As the new academic year is about to begin we have to set our research and teaching priorities for the year.
From a research perspective we will continue to work on symptomatic therapies, mainly spasticity, and neuroprotectivte strategies for progressive MS. The most exciting and pressing challenge is to get funding to test an anti-EBV drug in RRMS using a classic phase 2 trial design with MRI as the main outcome. Our first grant was rejected, but we are wiser and more prepared for our second attempt.
We will have to go back for funding to use CSF neurofilament levels as an outcome fir progressive MS trials. Although the grant application was rejected the reviews were positive and there is room for improvement. We will ask you to help with a survey; we need to show the funding bodies that people with progressive MS are prepared to have 3 lumbar punctures as part of a clinical trial. The feedback from our previous posting suggested yes.
We will continue to work on EBV, vitamin D and smoking and how they interact with genetic and epigenetic factors. This work is critical for putting forward a convincing argument that MS is preventable. I was dissappointed that prevention was ranked so low in our last survey. Maybe the arguments we have been making on the blog are not convincing enough.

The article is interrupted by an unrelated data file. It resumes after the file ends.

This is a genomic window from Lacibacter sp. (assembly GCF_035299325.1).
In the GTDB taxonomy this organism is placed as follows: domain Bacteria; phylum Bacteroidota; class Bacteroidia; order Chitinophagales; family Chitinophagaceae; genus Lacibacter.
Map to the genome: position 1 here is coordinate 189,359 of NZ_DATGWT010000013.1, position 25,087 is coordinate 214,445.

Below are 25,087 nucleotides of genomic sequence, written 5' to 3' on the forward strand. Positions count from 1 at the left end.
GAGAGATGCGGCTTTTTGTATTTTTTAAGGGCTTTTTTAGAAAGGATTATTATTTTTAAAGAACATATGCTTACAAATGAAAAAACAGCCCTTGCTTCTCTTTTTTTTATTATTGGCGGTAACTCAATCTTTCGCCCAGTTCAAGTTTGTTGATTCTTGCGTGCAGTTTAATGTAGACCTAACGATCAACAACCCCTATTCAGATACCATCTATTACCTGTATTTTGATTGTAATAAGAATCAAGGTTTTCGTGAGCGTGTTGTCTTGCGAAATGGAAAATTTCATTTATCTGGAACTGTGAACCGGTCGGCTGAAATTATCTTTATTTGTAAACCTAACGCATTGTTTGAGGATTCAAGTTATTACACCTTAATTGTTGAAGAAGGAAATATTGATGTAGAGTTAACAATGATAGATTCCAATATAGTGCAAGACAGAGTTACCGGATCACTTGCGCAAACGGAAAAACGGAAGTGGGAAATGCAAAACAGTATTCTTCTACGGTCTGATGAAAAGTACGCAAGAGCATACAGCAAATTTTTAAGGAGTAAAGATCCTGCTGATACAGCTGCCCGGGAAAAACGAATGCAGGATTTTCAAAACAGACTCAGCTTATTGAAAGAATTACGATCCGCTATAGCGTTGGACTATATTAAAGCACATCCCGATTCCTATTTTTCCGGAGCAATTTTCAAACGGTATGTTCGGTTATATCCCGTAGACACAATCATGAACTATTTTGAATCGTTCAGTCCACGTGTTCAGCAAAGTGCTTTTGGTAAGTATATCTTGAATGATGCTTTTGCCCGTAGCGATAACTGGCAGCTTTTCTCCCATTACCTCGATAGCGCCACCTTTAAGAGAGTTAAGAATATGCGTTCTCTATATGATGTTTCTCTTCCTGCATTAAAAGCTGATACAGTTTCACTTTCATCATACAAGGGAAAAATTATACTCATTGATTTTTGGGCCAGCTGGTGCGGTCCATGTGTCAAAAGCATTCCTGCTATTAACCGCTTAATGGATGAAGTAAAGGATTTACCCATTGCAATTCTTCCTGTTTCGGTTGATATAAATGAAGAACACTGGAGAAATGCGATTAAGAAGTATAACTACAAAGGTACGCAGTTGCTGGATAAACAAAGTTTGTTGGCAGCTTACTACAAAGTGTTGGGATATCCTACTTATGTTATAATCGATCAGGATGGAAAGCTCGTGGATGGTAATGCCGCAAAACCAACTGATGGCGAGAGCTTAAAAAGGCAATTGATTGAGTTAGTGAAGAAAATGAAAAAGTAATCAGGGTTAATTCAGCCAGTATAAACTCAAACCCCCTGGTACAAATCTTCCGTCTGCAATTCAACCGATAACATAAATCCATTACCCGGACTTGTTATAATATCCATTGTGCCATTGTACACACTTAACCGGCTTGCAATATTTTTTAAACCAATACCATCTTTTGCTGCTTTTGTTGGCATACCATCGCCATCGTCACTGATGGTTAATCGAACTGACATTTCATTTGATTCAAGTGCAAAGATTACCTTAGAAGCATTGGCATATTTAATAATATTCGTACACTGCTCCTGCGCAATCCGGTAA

Despite the wrath of the wrath of the CCSVI’ers, we will continue to report on CCSVI. However, it is looking increasingly likely that CCSVI will disappear from the radar as independent studies start to report their results.
Teaching people about MS remains as important as ever. We will continue with the blog and hopefully improve it with more posts designed for teaching rather than simply comunicating and interpreting research findings. How about ‘Espresso MS Facts’? Do you think there is a need for a weekly or monthly video blog on a specific topic?
We are partnering with shift.ms to report research results in a more quirky and relevant way. We must thank the Wellcome Trust for their generous grant that has made this possible.
Finally, we will continue to do commercial MS trials, this is part of our commitment to improving the lives of MS’ers at least in the short term. The combined ECTRIMS and ACTRIMS, meeting in Amsterdam, promises to be an exciting meeting with several phase 3 trials reporting results (Alemtuzumab, BG12, Laquinimod, Daclizumab, etc) so prepare for a data feast in October.
Signing off from a sunny Greek beach.
Prof. Gavin Giovannoni
Barts and The London
Sent from Samsung tablet